There are two more flurries of motion around me and then a long period of silence. I decide to chance it. “Tom? Harmeet? Norman?”
“Quiet. No talk,” a voice orders.
I test, probe, analyze every sound, take scrupulous measurements of the direction, force and intention of each footstep, each voice, motion, object being moved or used. Time passes. Discomfort escalates into full-body agony.
Adib will have called the team, and the team will have called Doug. One of the first things he will do is put together a crisis team. Do our families know? Has Dan been told? Where will he be and what will he be doing? This is going to be rather disruptive for a lot of people.
The captors come and go, talk in hushed voices, answer cellphone calls. A voice begins to read, in Arabic. It must be the text of our magic sheet. The voice is rich and mellifluous, flows in perfect bass tones. It is calm, deliberate, in charge. The other voices seek instruction from it, respond with deference. Bodies move whenever the voice speaks. It is a voice we will never see the face of. We call this voice Number One.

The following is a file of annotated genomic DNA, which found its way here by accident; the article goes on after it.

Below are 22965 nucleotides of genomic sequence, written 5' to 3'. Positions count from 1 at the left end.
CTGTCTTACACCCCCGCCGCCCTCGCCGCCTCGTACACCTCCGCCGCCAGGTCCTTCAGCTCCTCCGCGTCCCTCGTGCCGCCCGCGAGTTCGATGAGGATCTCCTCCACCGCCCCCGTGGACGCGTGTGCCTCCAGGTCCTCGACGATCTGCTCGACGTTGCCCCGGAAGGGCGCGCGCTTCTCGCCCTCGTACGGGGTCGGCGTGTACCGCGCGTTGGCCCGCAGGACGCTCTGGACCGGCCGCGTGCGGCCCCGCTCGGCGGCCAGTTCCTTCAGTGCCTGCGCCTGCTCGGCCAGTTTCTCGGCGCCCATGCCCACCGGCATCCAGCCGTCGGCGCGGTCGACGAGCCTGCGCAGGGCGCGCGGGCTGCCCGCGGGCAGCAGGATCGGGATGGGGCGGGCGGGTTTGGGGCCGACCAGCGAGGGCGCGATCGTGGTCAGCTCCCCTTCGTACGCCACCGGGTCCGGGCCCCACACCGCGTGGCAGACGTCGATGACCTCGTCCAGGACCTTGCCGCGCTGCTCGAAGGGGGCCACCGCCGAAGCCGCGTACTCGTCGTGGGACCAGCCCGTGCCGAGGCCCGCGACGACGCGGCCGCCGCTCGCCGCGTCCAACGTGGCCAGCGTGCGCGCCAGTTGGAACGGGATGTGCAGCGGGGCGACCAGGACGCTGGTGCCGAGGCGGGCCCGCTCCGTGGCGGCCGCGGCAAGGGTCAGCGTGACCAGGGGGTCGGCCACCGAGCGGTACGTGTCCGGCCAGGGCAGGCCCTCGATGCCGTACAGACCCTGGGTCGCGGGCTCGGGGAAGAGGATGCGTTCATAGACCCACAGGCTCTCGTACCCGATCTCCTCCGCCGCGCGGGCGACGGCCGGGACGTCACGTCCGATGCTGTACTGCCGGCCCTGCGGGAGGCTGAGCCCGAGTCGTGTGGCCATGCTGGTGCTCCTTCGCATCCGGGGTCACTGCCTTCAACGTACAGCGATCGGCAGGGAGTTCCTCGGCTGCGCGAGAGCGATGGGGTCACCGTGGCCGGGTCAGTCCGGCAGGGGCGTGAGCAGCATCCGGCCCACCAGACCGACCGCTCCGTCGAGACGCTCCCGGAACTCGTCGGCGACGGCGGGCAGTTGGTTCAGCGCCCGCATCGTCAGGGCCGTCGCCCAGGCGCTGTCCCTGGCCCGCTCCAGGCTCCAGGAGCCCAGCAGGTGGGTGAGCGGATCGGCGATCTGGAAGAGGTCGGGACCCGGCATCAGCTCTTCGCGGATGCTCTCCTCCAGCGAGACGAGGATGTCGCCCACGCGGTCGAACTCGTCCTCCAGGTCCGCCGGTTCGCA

Time passes. Then a sudden thump, a moan, silence. My heart pounds. Has somebody been struck on the head? I wait another minute and then chance it. “Norman? Are you okay?”
“Sorry. Just making an adjustment,” he says. His voice is strained.
“La killam,” a voice commands. Silence again. Then the sound of a chain being pulled across a concrete floor. A dog snarling, barking savagely. A voice, crying, begging, pleading in Arabic. Coming from somewhere within the house. Sounds that make my eyes open wide with terror beneath my blindfold. Then, mercifully, the silence returns.
More time passes. Norman asks to use the bathroom. I hold my breath and wait for the answer. I’ve been wanting to ask myself, as a way of being able to stretch and move a little, learn more about where we are being held, but decided the safer course remained with silence and enduring.
“Yes, Doctor. One minute, please,” Number One says.